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An ocean view of McBride Glacier in Glacier Bay National Park and Preserve, Alaska. Photo by Joanna Young.
An ocean view of McBride Glacier in Glacier Bay National Park and Preserve, Alaska. Photo by Joanna Young.

International climate report holds special value for Alaska

Authors of the latest report from the Intergovernmental Panel on Climate Change, or IPCC, delivered a stunning alarm bell for our planet's oceans and frozen landscapes, one that may ring uncomfortably loud in Alaskan ears. Hundreds of government delegates from 195 member countries approved the IPCC Special Report on the Ocean and Cryosphere in a Changing Climate in September 2019. 

The report details the most up-to-date understanding of climate change, how critical the oceans and frozen parts of the Earth are to our wellbeing, the rapid changes they are undergoing and what we can do to help build a sustainable future. It includes a plain-language summary for policymakers. 

Regine Hock, a professor at the University of Alaska Fairbanks Geophysical Institute, is a coordinating lead author for a chapter on high-mountain areas. Gary Kofinas, from the UAF Institute of Arctic Biology, was an author on a chapter on polar regions. 

“The results of this report are very relevant for Alaska,” Hock said. “It essentially affects every single person in Alaska, one way or another.”

The Earth has, on average, warmed more than 1.8 degrees Fahrenheit since pre-industrial times, largely due to human-caused greenhouse gas emissions. The report shows overwhelming evidence that the consequences are profound.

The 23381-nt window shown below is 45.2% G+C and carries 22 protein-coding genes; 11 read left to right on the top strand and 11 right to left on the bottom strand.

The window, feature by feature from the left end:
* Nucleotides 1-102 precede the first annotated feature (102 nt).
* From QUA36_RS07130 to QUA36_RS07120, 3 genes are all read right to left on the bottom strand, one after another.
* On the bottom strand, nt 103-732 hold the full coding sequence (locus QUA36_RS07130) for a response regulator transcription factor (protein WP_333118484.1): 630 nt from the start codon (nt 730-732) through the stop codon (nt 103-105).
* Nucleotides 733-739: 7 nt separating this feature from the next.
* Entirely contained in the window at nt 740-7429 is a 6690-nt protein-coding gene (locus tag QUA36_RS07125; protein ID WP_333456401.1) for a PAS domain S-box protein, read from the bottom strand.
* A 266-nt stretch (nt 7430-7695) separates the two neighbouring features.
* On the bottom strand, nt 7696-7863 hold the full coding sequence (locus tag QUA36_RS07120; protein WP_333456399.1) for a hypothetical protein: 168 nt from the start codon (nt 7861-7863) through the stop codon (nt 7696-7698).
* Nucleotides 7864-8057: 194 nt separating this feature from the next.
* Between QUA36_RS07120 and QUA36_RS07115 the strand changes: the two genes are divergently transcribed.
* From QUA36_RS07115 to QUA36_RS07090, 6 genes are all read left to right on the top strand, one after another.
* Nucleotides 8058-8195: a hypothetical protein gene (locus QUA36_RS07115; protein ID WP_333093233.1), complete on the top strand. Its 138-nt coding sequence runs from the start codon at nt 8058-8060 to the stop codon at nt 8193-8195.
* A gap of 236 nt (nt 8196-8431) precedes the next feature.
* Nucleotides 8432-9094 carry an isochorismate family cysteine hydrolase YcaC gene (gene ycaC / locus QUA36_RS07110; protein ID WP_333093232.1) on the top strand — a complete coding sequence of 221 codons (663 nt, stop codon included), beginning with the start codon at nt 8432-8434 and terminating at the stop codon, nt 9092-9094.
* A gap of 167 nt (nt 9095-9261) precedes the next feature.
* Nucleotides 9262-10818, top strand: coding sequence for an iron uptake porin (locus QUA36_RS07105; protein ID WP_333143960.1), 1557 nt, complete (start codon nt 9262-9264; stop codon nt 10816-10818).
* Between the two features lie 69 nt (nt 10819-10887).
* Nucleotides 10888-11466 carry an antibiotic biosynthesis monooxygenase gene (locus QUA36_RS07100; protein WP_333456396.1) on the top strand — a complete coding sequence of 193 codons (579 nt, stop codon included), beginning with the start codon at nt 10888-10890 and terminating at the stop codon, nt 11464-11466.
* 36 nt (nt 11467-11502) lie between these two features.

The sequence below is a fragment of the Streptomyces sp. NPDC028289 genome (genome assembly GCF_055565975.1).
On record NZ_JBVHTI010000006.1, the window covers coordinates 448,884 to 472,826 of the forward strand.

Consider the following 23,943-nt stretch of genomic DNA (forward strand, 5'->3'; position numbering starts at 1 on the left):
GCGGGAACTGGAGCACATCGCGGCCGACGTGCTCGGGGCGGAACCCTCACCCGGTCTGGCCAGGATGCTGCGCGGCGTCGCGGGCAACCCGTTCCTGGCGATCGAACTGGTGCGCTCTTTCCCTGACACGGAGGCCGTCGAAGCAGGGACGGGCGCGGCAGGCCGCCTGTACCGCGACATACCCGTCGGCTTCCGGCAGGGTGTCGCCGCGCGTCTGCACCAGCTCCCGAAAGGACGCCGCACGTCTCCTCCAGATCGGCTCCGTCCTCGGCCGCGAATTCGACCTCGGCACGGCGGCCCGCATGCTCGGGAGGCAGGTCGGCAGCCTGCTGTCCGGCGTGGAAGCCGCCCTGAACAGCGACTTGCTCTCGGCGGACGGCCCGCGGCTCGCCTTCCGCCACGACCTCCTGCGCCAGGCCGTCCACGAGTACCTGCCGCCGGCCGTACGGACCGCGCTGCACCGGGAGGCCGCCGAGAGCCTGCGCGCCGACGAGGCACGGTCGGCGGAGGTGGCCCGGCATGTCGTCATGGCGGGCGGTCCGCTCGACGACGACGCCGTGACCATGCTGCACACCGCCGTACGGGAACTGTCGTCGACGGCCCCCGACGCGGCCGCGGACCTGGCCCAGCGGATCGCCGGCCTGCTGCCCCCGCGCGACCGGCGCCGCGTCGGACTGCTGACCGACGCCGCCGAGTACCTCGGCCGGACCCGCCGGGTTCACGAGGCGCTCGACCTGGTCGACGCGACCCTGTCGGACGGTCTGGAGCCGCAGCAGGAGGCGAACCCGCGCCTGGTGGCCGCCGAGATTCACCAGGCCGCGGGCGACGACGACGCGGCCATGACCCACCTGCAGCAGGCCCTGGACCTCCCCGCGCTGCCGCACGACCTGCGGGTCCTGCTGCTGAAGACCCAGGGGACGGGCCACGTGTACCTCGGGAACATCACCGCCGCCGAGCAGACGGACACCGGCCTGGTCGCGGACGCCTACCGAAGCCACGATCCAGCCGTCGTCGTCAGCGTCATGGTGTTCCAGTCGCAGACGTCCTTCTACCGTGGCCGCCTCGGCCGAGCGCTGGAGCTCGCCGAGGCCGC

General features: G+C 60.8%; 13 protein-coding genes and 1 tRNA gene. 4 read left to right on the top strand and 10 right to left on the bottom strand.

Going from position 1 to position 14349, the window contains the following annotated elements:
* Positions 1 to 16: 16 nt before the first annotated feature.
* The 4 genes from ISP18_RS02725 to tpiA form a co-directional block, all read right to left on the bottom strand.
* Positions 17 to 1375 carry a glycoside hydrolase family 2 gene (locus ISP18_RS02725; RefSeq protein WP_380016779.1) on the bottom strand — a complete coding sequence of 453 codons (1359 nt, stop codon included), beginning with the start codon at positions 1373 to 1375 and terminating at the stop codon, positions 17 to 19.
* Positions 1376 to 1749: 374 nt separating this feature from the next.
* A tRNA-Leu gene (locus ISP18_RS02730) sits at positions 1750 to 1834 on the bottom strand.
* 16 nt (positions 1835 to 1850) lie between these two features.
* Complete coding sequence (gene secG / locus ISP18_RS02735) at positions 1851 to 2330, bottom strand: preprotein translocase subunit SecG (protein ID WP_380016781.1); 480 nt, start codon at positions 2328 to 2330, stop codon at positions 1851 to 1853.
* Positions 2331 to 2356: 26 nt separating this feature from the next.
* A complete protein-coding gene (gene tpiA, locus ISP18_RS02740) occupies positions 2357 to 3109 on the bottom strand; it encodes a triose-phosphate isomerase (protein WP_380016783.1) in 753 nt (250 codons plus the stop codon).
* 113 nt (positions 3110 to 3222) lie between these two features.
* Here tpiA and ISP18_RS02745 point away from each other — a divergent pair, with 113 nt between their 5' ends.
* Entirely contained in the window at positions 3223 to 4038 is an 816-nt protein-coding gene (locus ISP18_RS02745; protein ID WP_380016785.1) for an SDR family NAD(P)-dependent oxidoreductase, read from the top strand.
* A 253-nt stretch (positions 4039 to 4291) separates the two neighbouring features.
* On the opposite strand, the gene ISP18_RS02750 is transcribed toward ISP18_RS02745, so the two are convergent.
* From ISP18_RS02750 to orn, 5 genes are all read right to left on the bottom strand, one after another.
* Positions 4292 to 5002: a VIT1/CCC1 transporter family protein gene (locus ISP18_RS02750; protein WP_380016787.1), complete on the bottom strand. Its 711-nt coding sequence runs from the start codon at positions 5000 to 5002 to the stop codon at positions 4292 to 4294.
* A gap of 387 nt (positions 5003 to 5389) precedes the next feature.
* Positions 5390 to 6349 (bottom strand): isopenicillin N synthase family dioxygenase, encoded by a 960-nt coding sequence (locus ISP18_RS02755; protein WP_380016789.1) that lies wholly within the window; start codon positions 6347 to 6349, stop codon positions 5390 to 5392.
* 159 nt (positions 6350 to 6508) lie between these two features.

The ocean, a critical regulator of Earth’s temperature, has absorbed a large percentage of carbon dioxide from the atmosphere and more than 90 percent of the excess heat in the climate system. These adjustments help regulate global temperatures, but the ocean can’t keep up. 

Oceans are now warmer, more acidic and less productive. As temperatures rise, melting glaciers and ice sheets cause sea-level rise. Extreme coastal events are becoming more frequent.

The report includes extensive work from social scientists who focused on how changes to these systems will affect humans. Oceans cover 71 percent of the Earth’s surface and contain about 97 percent of the Earth’s water. Ten percent of Earth’s land area is covered by glaciers or ice sheets.

More than 1.2 billion people, over 20% of the world’s population, live in high-mountain regions and low-lying coastal zones. In addition, four million people live in the Arctic. They are all directly affected by changes in the oceans and cryosphere—the frozen parts of the planet.

Alaska will feel the effects from climate change more than most.

Glaciers, snow, ice and permafrost are prominent features of this landscape. Alaska also has 33,000 miles of coastline, the longest of any state. Rapidly rising and warming oceans are already eroding shores and changing sea ice. Changes are predicted to become more severe. 

“Alaska is really a hotspot because warming is more pronounced than the globe’s average and the cryosphere is everywhere,” Hock said.

There are potential positive changes, such as the opening of new shipping lanes as sea ice melts, but overall, the outlook is negative. 

For example, climate change may make a large dent in the tourism industry, a key economic sector in Alaska. In Alaska, one out of every 10 jobs is in tourism, which provides over $1.5 billion in labor income and $4.5 billion in economic output. 

Alaska is projected to lose 30 to 50 percent of its glacial mass by the end of the century. As glaciers retreat, water temperatures rise, which affects salmon populations. This could mean fewer tourist dollars and jobs tied to both sport fishing and glacier sightseeing. 

On a larger scale, Alaska’s glaciers are also a major contributor to sea level rise. About 12 percent of all glacier runoff in the world comes from Alaska. 

“I think this is really important for people in Alaska to realize,” Hock said. “Okay, we have all these changes, physical changes that people might have heard about—like glacier retreat or sea-level rise, but there are also direct impacts on livelihoods, on hazards, on economies, on tourism, on infrastructure and also cultural services.”


Fritz Freudenberger, University of Alaska Fairbanks Geophysical Institute, 907-474-7185,